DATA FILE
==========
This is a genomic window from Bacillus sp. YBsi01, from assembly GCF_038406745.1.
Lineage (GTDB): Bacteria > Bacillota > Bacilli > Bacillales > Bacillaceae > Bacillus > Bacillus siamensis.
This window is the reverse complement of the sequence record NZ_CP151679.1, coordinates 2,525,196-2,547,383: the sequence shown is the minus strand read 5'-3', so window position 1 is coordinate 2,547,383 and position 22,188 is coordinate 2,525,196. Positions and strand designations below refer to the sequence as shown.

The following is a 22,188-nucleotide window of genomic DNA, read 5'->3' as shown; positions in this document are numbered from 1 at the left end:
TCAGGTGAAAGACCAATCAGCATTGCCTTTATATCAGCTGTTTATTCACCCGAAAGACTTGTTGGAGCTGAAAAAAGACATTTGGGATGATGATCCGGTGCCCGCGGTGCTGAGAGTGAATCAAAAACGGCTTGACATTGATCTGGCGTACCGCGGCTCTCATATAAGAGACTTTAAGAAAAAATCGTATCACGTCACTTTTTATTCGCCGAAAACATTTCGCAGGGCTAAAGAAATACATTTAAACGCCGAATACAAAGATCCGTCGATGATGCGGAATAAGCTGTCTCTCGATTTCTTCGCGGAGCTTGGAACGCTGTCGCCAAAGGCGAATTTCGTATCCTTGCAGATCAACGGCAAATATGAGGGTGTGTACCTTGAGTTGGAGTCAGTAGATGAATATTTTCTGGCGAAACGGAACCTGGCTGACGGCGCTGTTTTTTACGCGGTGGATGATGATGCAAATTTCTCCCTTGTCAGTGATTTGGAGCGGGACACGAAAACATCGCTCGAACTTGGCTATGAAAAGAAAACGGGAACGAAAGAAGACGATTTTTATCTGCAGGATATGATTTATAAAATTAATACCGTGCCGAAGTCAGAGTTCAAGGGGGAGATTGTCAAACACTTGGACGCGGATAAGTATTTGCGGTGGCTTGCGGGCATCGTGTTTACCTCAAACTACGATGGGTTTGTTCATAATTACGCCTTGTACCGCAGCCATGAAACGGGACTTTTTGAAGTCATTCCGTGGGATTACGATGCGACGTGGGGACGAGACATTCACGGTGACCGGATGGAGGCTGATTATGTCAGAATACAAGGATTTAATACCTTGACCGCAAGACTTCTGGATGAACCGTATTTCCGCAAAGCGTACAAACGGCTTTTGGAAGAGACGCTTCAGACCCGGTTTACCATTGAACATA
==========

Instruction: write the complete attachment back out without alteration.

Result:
This is a genomic window from Bacillus sp. YBsi01, from assembly GCF_038406745.1.
Lineage (GTDB): Bacteria > Bacillota > Bacilli > Bacillales > Bacillaceae > Bacillus > Bacillus siamensis.
This window is the reverse complement of the sequence record NZ_CP151679.1, coordinates 2,525,196-2,547,383: the sequence shown is the minus strand read 5'-3', so window position 1 is coordinate 2,547,383 and position 22,188 is coordinate 2,525,196. Positions and strand designations below refer to the sequence as shown.

The following is a 22,188-nucleotide window of genomic DNA, read 5'->3' as shown; positions in this document are numbered from 1 at the left end:
TCAGGTGAAAGACCAATCAGCATTGCCTTTATATCAGCTGTTTATTCACCCGAAAGACTTGTTGGAGCTGAAAAAAGACATTTGGGATGATGATCCGGTGCCCGCGGTGCTGAGAGTGAATCAAAAACGGCTTGACATTGATCTGGCGTACCGCGGCTCTCATATAAGAGACTTTAAGAAAAAATCGTATCACGTCACTTTTTATTCGCCGAAAACATTTCGCAGGGCTAAAGAAATACATTTAAACGCCGAATACAAAGATCCGTCGATGATGCGGAATAAGCTGTCTCTCGATTTCTTCGCGGAGCTTGGAACGCTGTCGCCAAAGGCGAATTTCGTATCCTTGCAGATCAACGGCAAATATGAGGGTGTGTACCTTGAGTTGGAGTCAGTAGATGAATATTTTCTGGCGAAACGGAACCTGGCTGACGGCGCTGTTTTTTACGCGGTGGATGATGATGCAAATTTCTCCCTTGTCAGTGATTTGGAGCGGGACACGAAAACATCGCTCGAACTTGGCTATGAAAAGAAAACGGGAACGAAAGAAGACGATTTTTATCTGCAGGATATGATTTATAAAATTAATACCGTGCCGAAGTCAGAGTTCAAGGGGGAGATTGTCAAACACTTGGACGCGGATAAGTATTTGCGGTGGCTTGCGGGCATCGTGTTTACCTCAAACTACGATGGGTTTGTTCATAATTACGCCTTGTACCGCAGCCATGAAACGGGACTTTTTGAAGTCATTCCGTGGGATTACGATGCGACGTGGGGACGAGACATTCACGGTGACCGGATGGAGGCTGATTATGTCAGAATACAAGGATTTAATACCTTGACCGCAAGACTTCTGGATGAACCGTATTTCCGCAAAGCGTACAAACGGCTTTTGGAAGAGACGCTTCAGACCCGGTTTACCATTGAACATA